Armed Forces News

Army Fort Campbell Garrison Commander Col. Christopher Midberry fires a Next-Generation Squad Weapon (NGSW) Machine Gun during a weapon familiarization demonstration, Sept. 25, 2023, at Fort Campbell, Ky. Both the XM7 Rifle and the XM250 Automatic Rifle are primed to replace their predecessors, the 5.56mm caliber M4s and M249 SAWs, and introduce a slew of advancements in military firepower. (Army photo by Kayla Cosby) The appearance of U.S. Department of Defense (DoD) visual information does not imply or constitute DoD endorsement.

Members of a unit attached to the 101st Airborne Division are the Army’s first soldiers to be issued the Next Generation Squad Weapon (NGSW) – the intended replacement for the M4 carbine and M249 Squad Automatic Weapon.

Army Futures Command issued the new rifles to the 1st Battalion, 506th Infantry Regiment, from the division’s Brigade Combat Team, Stars and Stripes reported. Advanced training on the XM7 rifle and XM250 automatic weapon will get underway sometime this month. In time, the “X” (experimental) designation will be dropped.

The new weapons are being introduced following extensive tests that took place at Campbell and Fort Moore, Georgia, according to the report. During the testing phase, members of the 101st, the 75th Ranger Regiment and some National Guard troops had the chance to use the new weapon.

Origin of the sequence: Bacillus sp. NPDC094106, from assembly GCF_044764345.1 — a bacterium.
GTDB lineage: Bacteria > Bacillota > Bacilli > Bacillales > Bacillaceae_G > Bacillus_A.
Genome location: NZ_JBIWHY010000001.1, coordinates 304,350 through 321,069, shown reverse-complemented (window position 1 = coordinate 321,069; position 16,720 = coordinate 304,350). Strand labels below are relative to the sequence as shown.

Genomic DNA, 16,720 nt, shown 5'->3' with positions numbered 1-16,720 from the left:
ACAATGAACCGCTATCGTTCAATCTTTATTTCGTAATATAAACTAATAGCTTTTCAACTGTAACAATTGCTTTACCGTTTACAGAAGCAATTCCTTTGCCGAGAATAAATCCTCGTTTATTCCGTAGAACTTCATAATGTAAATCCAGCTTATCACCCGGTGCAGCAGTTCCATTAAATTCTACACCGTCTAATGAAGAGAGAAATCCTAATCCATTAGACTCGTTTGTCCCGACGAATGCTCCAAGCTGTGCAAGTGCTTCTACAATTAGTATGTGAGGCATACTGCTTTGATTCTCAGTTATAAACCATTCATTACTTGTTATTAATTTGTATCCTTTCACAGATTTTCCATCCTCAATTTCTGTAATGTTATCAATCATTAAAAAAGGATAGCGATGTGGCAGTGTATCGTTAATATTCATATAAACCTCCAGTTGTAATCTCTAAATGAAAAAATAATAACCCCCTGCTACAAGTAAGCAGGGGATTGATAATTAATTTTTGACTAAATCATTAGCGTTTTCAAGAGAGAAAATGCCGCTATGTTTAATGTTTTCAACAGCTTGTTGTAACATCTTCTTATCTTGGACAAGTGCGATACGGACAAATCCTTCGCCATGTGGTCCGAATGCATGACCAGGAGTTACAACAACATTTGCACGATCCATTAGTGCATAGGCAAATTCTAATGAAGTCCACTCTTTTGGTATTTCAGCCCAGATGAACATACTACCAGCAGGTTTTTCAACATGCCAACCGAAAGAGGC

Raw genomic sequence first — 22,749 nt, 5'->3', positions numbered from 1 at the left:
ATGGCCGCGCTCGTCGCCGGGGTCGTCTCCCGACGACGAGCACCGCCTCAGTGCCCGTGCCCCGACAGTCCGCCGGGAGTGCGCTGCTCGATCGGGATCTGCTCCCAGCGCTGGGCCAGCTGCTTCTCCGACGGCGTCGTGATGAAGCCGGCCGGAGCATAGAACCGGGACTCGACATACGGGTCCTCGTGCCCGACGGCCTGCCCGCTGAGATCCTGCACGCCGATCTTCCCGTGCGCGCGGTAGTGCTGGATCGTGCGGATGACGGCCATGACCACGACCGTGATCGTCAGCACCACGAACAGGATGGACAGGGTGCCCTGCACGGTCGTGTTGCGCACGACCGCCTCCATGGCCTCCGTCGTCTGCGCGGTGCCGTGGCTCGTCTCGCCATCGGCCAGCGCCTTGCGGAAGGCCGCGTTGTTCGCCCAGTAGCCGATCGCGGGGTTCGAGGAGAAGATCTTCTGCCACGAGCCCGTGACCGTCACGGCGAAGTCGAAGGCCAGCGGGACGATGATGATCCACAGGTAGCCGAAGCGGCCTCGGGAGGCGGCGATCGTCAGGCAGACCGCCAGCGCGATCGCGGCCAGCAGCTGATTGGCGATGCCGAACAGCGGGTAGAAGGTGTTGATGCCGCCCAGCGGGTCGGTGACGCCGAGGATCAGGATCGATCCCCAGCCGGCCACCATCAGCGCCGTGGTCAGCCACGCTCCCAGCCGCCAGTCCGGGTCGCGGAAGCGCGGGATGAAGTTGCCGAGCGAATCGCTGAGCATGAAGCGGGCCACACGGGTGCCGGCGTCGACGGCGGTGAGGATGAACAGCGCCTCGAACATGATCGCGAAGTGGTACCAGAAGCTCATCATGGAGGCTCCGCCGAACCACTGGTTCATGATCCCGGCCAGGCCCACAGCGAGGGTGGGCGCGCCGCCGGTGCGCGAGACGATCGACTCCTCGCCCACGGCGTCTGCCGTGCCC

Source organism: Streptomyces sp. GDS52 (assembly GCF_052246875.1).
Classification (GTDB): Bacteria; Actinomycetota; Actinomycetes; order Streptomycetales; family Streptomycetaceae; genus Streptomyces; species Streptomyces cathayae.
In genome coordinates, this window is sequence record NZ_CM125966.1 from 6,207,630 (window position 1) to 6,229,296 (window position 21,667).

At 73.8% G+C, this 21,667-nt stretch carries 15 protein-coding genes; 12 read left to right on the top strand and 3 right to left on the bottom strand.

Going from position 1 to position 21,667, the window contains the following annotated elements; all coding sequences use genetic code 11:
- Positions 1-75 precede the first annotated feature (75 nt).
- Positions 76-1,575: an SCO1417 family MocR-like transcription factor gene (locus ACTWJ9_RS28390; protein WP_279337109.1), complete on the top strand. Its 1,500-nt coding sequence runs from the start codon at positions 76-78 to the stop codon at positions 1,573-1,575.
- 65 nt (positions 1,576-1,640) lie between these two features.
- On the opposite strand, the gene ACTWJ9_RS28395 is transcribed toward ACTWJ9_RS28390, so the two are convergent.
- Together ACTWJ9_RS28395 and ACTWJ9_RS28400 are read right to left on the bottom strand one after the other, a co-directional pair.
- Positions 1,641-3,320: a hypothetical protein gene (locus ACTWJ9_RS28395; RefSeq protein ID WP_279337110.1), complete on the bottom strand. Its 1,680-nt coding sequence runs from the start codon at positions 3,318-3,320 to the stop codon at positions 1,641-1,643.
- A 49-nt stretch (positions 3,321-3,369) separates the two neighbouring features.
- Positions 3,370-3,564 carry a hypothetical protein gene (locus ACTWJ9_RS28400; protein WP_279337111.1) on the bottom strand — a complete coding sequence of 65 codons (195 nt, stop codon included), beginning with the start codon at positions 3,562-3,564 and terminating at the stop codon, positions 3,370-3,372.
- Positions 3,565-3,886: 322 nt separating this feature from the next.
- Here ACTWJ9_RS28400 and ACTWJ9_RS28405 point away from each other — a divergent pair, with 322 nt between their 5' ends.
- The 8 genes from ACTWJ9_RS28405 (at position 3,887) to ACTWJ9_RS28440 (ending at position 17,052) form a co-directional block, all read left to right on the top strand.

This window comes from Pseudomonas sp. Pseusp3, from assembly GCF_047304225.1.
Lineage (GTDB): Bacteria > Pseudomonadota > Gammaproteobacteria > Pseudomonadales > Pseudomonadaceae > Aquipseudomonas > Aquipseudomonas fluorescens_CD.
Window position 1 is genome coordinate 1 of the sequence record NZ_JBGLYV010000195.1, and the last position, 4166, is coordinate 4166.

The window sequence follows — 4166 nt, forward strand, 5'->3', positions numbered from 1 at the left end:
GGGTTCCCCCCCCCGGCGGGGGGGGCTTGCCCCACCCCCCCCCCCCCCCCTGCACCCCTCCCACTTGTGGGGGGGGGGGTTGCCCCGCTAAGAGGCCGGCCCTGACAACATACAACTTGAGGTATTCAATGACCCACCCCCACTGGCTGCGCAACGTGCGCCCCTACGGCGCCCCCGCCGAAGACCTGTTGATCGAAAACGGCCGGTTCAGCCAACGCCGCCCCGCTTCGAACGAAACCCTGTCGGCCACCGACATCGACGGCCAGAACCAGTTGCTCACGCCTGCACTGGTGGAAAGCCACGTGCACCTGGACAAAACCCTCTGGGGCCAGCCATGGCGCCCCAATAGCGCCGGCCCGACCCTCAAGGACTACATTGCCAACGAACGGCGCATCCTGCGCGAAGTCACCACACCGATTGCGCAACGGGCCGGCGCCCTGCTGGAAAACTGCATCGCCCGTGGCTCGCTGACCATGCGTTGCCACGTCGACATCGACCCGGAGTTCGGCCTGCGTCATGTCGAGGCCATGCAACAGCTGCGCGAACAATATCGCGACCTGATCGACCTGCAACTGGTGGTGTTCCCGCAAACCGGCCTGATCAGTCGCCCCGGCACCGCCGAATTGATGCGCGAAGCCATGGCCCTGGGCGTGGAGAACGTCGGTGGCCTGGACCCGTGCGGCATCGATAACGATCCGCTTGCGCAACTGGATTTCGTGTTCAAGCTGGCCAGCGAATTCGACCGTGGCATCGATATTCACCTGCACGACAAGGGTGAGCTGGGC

“The NGSW fielding is a culmination of a comprehensive and rigorous process of design, testing and feedback, all of which were led by soldiers,” Col. Jason Bohannon, the leader of PEO Soldier’s lethality project, told Stars and Stripes. “As a result, the Army is delivering on its promise to deliver to soldiers the highest quality, most capable small-caliber weapons and ammunition.”

The Army has been actively looking for a replacement for the M4 and M249 since 2018. According to the report, Futures Command particularly sought a weapon that would fire a 6.8mm round – essentially replacing the long-used 5.56mm ammunition used in the M4 and M249. The report stated that the change was spurred by concerns that the smaller round performed poorly over longer distances in recent conflicts. As such, it is hoped the new and larger ammunition would fare better against Russian and Chinese body armor.

The report noted that the Army’s budget request shows that it intends to buy roughly 18,000 XM7 rifles and XM250 automatic weapons in 2025, with more than 30 XM250s acquired by the early 2030s.

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